Architect-builder gives $1 million to School of Architecture
Architect Anthony Marnell II ’72, known for the design and construction of renowned resort, hotel and gaming properties, has made a $1 million gift to the USC School of Architecture to establish a unique multidisciplinary design studio for upper-level undergraduates to foster design-builders. It marks one of the largest recent gifts to an architecture school in California.
“The M Studio,” as it will be known, will focus on the critical thinking necessary to complete a large-scale, complex construction project. The one-semester studio, directed by a faculty member who is also an accomplished master builder, will include instruction in business, real estate development and engineering, among other disciplines.
His gift is part of The Campaign for the University of Southern California, a multiyear effort to secure $6 billion or more in private philanthropy to advance USC’s academic priorities and expand the university’s positive impact on the community and world. The School of Architecture has a goal of $75 million as part of the campaign.
“With his generous gift, Anthony Marnell honors our faculty and the many students who will benefit from this innovative new program,” said Elizabeth Garrett, USC provost and senior vice president for academic affairs. “As a USC graduate and successful practitioner of the art form, his support elevates the prestige of our School of Architecture and our university.”
School of Architecture Dean Qingyun Ma said: “Tony’s sense of social responsibility transcends the profession and global culture, and has become a great source of my own inspiration. The M Studio will bring creativity, constructivity and responsibility together, and engender a new paradigm for architectural education.”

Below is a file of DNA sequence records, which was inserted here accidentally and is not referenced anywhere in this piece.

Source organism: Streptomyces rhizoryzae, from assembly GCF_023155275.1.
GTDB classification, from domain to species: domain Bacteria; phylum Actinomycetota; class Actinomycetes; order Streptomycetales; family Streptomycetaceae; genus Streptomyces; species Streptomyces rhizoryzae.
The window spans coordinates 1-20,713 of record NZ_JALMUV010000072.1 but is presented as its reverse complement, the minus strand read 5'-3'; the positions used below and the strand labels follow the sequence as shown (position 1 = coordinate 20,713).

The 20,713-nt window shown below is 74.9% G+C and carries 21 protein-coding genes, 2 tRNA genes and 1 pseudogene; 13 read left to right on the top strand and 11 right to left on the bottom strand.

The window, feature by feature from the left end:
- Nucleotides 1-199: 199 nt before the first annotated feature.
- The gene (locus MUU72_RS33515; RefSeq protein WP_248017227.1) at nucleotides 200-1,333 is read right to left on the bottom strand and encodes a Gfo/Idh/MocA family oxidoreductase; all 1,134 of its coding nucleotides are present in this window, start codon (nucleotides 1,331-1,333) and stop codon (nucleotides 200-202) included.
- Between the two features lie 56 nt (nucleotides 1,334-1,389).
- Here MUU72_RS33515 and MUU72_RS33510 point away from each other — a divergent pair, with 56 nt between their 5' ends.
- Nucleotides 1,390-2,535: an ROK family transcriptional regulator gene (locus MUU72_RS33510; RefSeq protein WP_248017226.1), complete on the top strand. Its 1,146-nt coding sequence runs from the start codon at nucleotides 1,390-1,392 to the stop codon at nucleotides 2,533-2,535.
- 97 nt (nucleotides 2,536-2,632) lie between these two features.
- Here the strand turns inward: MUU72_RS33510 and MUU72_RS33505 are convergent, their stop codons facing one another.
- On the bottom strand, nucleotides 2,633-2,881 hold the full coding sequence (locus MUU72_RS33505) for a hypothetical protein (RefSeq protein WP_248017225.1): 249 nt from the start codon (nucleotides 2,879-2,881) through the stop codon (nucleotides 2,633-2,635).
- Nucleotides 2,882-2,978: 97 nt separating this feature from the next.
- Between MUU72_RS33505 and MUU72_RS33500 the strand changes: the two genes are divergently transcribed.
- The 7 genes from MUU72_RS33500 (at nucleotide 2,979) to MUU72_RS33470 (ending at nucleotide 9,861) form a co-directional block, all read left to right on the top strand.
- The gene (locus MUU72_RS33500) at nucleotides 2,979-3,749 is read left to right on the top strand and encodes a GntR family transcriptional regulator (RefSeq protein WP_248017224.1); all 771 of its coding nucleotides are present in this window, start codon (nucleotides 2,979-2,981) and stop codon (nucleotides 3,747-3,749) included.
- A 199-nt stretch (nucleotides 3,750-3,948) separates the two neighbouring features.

Marnell said the idea of creating the studio was a collaborative effort between himself and Ma.
“Being a design-builder my whole life, I see the value of students having more experience both practicing architecture and building their designs,” he said.
The concept of a master builder was common through the Renaissance, he said. “Architects were also general contractors, and I was fascinated by that.”
When Marnell received his bachelor’s degree in architecture in 1972, that combination did not exist in this country, he said, and the American Institute of Architects (AIA) would not let an individual register both as a designer and builder. Today, the organization embraces design-build.
“The M Studio is a new opportunity for exposing students to that possibility, if it is part of their dream going forward,” said Marnell, who added that he is open to come share his experiences at the studio.
Marnell, who is a member of the School of Architecture’s Board of Councilors, worked for several architectural and construction firms after college, including Corrao Construction, which became Marnell Corrao Associates after the founder’s retirement in 1982. As CEO and chairman of the firm, Marnell oversaw the building of well-known Las Vegas casinos, such as the Mirage, Bellagio and Wynn Las Vegas, and several Caesars Palace expansion projects, including the Forum Shops.
The firm also designed five custom Cirque du Soleil theaters on the Las Vegas strip, as well as several other retail, entertainment and convention facilities, including Harrah’s New Orleans, the Borgata in Atlantic City and Harrah’s Atlantic City expansion.
In addition to overseeing the design and construction of casinos and hotels, Marnell held the positions of chairman and CEO of the Rio Hotel & Casino Inc., and its wholly owned subsidiary, Rio Suite Hotel & Casino, which he built and operated until its acquisition by Harrah’s Entertainment Inc., in 1999.
Marnell, a registered architect in 30 states and the District of Columbia, is certified by the National Council of Architectural Registration Boards and is an honorary member of the AIA. He is a trustee emeritus of the University of Nevada’s Las Vegas Foundation Board and was a 1998 inductee in The Gaming Hall of Fame at the University of Nevada Las Vegas.